A resource to help novice programmers learn data structures
This project’s resources were developed by Nasser Giacaman from the Faculty of Engineering (Electrical and Computer Engineering) to address the challenges of engineering and computer science undergraduate students getting their heads around the complex topic of data structures. The upgraded resource, a software called InteractiveDS that Nasser developed together with his team (Mark Aziz and Ogen Odisho, and later Elliot Varoy), was trialed in 2017.
These resources might be useful to teachers of basic programming (data structures) across STEM disciplines.
For similar projects, see: Introducing students to writing elegant computer code.
Nasser explains: “Programming (i.e. “writing code”) is a difficult subject to learn. One of the most fundamental topics is data structures, which is also one of the most difficult topics in programming due to its high level of abstraction.
The ACM and IEEE Computer Science Curricula (CS2013) is a guideline for Computer Science and Software Engineering undergraduate degree curriculum design. In the guide, data structures has been identified as a Core Tier-1 topic (i.e., very important). However, the data structures unit is also one of the most cognitively difficult topics in programming. At the University of Auckland, this topic is not only taught to Computer Science (COMPSCI 105) and Software Engineering (SOFTENG 250) students, but also to students taking Computer Systems Engineering (COMPSYS 202), Electrical and Electronics Engineering (COMPSYS 202), and Mechatronics Engineering (MECHENG 270).
To alleviate the challenges of learning data structures, InteractiveDS was developed in 2015 (by Mark Aziz and Ogen Odisho), available on Windows, Android, iPhone, and most web browsers. It was released to students in COMPSYS 202 and MECHENG 270, and highly utilised by them. It has since been re-used in the same courses for 2016, and continues to get positive reviews from students. While InteractiveDS continues to be useful as a teaching and learning aid, it was limited to pre-defined exercises; there was no ability for students to explore concepts more freely. Due to this limitation, many data structure concepts were taught in lectures using traditional and primitive technologies, namely hand-drawing diagrams projected on the document camera. Not only is this limitation a disadvantage for the teacher in explaining the concepts, but it means students cannot have an active learning experience of experimenting with the concepts in their own time under the application’s guidance.”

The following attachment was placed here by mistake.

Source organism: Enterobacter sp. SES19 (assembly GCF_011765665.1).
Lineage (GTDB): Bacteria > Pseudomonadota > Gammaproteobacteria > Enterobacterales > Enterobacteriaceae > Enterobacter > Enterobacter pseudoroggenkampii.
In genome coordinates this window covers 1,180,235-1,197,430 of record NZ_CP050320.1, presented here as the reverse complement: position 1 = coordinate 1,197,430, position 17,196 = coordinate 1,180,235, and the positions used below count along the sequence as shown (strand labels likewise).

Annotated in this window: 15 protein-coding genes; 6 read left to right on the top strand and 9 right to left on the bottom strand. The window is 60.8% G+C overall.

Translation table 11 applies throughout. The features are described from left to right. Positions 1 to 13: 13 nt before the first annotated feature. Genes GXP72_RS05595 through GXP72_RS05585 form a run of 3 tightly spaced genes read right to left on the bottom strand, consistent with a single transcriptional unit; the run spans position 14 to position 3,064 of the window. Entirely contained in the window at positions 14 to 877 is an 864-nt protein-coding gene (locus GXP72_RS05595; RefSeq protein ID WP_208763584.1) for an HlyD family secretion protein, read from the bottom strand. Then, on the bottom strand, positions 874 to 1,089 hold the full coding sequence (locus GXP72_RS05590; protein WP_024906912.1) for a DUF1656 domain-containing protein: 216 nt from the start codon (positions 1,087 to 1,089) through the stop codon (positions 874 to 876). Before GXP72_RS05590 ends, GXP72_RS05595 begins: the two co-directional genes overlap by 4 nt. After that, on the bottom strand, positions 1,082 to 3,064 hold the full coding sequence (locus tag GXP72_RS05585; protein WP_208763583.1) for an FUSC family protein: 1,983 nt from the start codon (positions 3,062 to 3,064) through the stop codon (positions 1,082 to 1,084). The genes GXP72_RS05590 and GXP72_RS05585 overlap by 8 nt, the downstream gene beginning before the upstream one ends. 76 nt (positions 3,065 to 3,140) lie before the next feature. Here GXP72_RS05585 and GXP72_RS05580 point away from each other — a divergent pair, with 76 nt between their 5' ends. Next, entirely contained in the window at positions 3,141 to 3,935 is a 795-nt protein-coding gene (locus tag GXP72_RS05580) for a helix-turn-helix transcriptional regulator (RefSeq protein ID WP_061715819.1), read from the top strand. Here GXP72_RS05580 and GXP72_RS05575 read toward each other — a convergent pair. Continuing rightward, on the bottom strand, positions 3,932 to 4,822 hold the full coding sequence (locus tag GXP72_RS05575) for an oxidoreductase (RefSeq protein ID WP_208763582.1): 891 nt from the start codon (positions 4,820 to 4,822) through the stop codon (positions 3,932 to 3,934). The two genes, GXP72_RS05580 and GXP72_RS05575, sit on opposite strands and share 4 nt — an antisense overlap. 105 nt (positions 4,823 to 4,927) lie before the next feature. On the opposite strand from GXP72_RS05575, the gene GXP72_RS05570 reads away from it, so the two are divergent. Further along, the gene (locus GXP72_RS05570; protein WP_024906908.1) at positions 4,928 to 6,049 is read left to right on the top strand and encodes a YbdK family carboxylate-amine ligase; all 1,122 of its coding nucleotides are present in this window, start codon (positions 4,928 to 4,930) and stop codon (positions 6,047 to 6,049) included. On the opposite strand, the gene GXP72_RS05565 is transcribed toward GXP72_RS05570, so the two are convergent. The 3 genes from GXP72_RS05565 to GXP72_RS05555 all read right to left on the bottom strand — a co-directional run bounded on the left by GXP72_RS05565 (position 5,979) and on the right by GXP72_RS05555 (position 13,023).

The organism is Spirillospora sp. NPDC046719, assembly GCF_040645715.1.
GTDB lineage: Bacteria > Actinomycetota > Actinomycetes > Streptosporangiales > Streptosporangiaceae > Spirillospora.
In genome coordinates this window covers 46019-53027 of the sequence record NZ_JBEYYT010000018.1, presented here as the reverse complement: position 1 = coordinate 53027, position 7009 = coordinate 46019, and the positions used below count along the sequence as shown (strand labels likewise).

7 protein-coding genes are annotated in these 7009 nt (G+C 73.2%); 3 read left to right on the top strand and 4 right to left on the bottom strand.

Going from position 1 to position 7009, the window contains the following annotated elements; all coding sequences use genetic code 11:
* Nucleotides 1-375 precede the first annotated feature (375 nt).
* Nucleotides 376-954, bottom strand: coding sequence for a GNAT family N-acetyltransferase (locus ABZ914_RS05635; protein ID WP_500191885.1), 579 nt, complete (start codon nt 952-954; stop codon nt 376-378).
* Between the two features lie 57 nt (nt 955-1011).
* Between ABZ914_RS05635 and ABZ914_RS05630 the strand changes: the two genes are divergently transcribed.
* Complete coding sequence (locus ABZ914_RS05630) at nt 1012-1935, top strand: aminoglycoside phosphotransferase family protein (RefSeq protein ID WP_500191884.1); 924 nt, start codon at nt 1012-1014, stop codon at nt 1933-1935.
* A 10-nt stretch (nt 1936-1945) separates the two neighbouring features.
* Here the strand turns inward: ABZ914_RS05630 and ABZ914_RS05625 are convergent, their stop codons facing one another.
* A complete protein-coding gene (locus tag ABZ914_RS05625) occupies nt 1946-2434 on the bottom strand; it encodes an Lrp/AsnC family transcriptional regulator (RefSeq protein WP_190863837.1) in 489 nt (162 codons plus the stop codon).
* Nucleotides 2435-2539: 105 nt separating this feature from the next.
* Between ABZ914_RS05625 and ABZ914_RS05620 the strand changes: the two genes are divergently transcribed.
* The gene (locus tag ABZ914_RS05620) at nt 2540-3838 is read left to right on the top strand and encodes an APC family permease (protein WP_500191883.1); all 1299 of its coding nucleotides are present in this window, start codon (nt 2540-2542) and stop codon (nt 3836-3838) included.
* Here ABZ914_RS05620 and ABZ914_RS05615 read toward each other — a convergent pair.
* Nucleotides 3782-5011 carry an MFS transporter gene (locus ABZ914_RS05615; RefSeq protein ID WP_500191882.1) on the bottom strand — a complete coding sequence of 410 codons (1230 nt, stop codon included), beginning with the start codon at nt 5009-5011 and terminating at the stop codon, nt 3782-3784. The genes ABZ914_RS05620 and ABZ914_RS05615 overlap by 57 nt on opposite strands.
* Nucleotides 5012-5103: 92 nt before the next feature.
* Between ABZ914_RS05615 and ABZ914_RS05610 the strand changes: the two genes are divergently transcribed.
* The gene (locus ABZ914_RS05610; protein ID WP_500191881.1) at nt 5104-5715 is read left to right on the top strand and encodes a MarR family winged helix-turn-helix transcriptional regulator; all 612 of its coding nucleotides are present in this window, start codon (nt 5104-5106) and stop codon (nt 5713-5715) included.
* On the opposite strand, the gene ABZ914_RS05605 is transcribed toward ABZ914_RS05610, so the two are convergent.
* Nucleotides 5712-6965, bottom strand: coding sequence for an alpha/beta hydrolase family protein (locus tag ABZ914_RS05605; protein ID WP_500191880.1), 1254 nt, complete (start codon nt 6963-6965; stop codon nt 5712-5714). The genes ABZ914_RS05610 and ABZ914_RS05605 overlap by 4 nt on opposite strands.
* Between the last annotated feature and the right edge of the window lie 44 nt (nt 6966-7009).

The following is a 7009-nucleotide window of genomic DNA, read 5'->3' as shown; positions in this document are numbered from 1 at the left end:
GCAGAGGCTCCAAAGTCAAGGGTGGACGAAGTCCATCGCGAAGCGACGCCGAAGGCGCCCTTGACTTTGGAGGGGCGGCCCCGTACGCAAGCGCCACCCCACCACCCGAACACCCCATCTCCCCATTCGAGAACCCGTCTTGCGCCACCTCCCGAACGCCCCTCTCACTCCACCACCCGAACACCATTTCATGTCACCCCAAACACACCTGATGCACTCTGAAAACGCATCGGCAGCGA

With the support of the SEED grant, a software developer (Elliot Varoy) was employed. The objectives were to add two new core features to InteractiveDS:
- “Sandbox” mode: allowing the creation of any arbitrary singly or doubly linked list.
- “Show Code”: allowing students to export their visual interactions into “code” at any time.
How did it go, and where to from here?
When it comes to developing software applications, having a very well-defined priority list of features is essential. If not, a very common danger is likely to occur, known as “feature creep”. This is when the wish list of features constantly changes and increases as the software is developed. Not only does this diminish development productivity, but it confuses the users because of the application’s complexity.
While we got excited during the application’s development and identified additional features we would like to incorporate, our focus remained on the initial objectives stated above. ‘Quality over quantity’ was our motto. In its current form, the application will be useful for students and teachers for many years to come.
Did students learn?
Both of the above objectives were achieved, and the features were successfully incorporated into the application. It was an important design decision to ensure the new features fit into the original application, as the original application had been used and evaluated by students in 2015 and 2016. While the feedback was overwhelmingly positive from students at the time, they also commonly requested the above new features to improve the application’s flexibility to support a wider range of exercises. On the Android platform alone, the app has been installed over 800 times.
To ensure learning was prioritised, the application design made use of Visual Kinesthetic Pseudocode (VKP). This is a strategy devised by the team that scaffolds novice programming students when learning abstract programming topics. The goal is to provide a stepping stone in understanding the concept (i.e. the thought process), as this is a prerequisite to actually writing code (i.e. practical application of the concepts). In evaluating the impact of the application on students learning, students were asked to complete anonymous questionnaires about their interaction with the app. Some comments include:
“I found this easy to learn because I was able to interact with the data structure, make mistakes,
then see how the order of doing things played a part.”
“Being visually able to work through linking forward and behind, then deleting the nodes, really
helped concrete the process required to then implement it into my lab and assignment. Also being
able to see pseudocode after completing the task is a real help.”